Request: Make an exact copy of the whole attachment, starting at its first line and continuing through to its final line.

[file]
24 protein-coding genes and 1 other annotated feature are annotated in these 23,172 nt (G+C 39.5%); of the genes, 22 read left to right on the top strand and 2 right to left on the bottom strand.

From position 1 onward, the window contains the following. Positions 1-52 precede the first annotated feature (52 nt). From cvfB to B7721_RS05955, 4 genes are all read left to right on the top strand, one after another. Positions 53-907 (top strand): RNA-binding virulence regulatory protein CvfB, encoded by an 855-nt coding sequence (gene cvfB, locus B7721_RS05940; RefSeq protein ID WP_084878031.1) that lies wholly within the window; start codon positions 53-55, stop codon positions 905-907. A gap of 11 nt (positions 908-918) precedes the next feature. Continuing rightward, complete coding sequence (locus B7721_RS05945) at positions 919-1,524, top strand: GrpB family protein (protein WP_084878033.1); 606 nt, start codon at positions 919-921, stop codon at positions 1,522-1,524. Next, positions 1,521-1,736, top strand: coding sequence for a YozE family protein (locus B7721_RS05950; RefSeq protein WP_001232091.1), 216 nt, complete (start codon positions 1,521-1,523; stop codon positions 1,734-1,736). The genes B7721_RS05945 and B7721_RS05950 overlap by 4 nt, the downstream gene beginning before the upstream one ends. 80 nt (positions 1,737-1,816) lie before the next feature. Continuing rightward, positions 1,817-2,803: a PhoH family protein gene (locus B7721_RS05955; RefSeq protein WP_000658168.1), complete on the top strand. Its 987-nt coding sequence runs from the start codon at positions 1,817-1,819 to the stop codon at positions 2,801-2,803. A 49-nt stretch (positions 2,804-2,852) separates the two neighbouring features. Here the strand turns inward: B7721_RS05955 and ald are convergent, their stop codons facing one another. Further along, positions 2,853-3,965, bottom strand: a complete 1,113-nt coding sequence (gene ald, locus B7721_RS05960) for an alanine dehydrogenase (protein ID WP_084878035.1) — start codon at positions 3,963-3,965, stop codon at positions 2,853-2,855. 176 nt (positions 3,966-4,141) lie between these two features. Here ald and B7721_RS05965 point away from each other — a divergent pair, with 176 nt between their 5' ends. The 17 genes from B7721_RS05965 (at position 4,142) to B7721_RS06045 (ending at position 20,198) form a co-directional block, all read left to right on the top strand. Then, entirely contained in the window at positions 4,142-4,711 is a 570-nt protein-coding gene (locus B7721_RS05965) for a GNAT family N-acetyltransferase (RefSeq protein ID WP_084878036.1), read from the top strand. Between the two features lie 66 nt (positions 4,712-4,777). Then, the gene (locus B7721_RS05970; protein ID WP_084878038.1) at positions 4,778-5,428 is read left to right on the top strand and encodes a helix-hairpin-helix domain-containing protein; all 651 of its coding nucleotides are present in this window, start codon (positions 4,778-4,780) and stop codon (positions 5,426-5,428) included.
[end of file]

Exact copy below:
24 protein-coding genes and 1 other annotated feature are annotated in these 23,172 nt (G+C 39.5%); of the genes, 22 read left to right on the top strand and 2 right to left on the bottom strand.

From position 1 onward, the window contains the following. Positions 1-52 precede the first annotated feature (52 nt). From cvfB to B7721_RS05955, 4 genes are all read left to right on the top strand, one after another. Positions 53-907 (top strand): RNA-binding virulence regulatory protein CvfB, encoded by an 855-nt coding sequence (gene cvfB, locus B7721_RS05940; RefSeq protein ID WP_084878031.1) that lies wholly within the window; start codon positions 53-55, stop codon positions 905-907. A gap of 11 nt (positions 908-918) precedes the next feature. Continuing rightward, complete coding sequence (locus B7721_RS05945) at positions 919-1,524, top strand: GrpB family protein (protein WP_084878033.1); 606 nt, start codon at positions 919-921, stop codon at positions 1,522-1,524. Next, positions 1,521-1,736, top strand: coding sequence for a YozE family protein (locus B7721_RS05950; RefSeq protein WP_001232091.1), 216 nt, complete (start codon positions 1,521-1,523; stop codon positions 1,734-1,736). The genes B7721_RS05945 and B7721_RS05950 overlap by 4 nt, the downstream gene beginning before the upstream one ends. 80 nt (positions 1,737-1,816) lie before the next feature. Continuing rightward, positions 1,817-2,803: a PhoH family protein gene (locus B7721_RS05955; RefSeq protein WP_000658168.1), complete on the top strand. Its 987-nt coding sequence runs from the start codon at positions 1,817-1,819 to the stop codon at positions 2,801-2,803. A 49-nt stretch (positions 2,804-2,852) separates the two neighbouring features. Here the strand turns inward: B7721_RS05955 and ald are convergent, their stop codons facing one another. Further along, positions 2,853-3,965, bottom strand: a complete 1,113-nt coding sequence (gene ald, locus B7721_RS05960) for an alanine dehydrogenase (protein ID WP_084878035.1) — start codon at positions 3,963-3,965, stop codon at positions 2,853-2,855. 176 nt (positions 3,966-4,141) lie between these two features. Here ald and B7721_RS05965 point away from each other — a divergent pair, with 176 nt between their 5' ends. The 17 genes from B7721_RS05965 (at position 4,142) to B7721_RS06045 (ending at position 20,198) form a co-directional block, all read left to right on the top strand. Then, entirely contained in the window at positions 4,142-4,711 is a 570-nt protein-coding gene (locus B7721_RS05965) for a GNAT family N-acetyltransferase (RefSeq protein ID WP_084878036.1), read from the top strand. Between the two features lie 66 nt (positions 4,712-4,777). Then, the gene (locus B7721_RS05970; protein ID WP_084878038.1) at positions 4,778-5,428 is read left to right on the top strand and encodes a helix-hairpin-helix domain-containing protein; all 651 of its coding nucleotides are present in this window, start codon (positions 4,778-4,780) and stop codon (positions 5,426-5,428) included.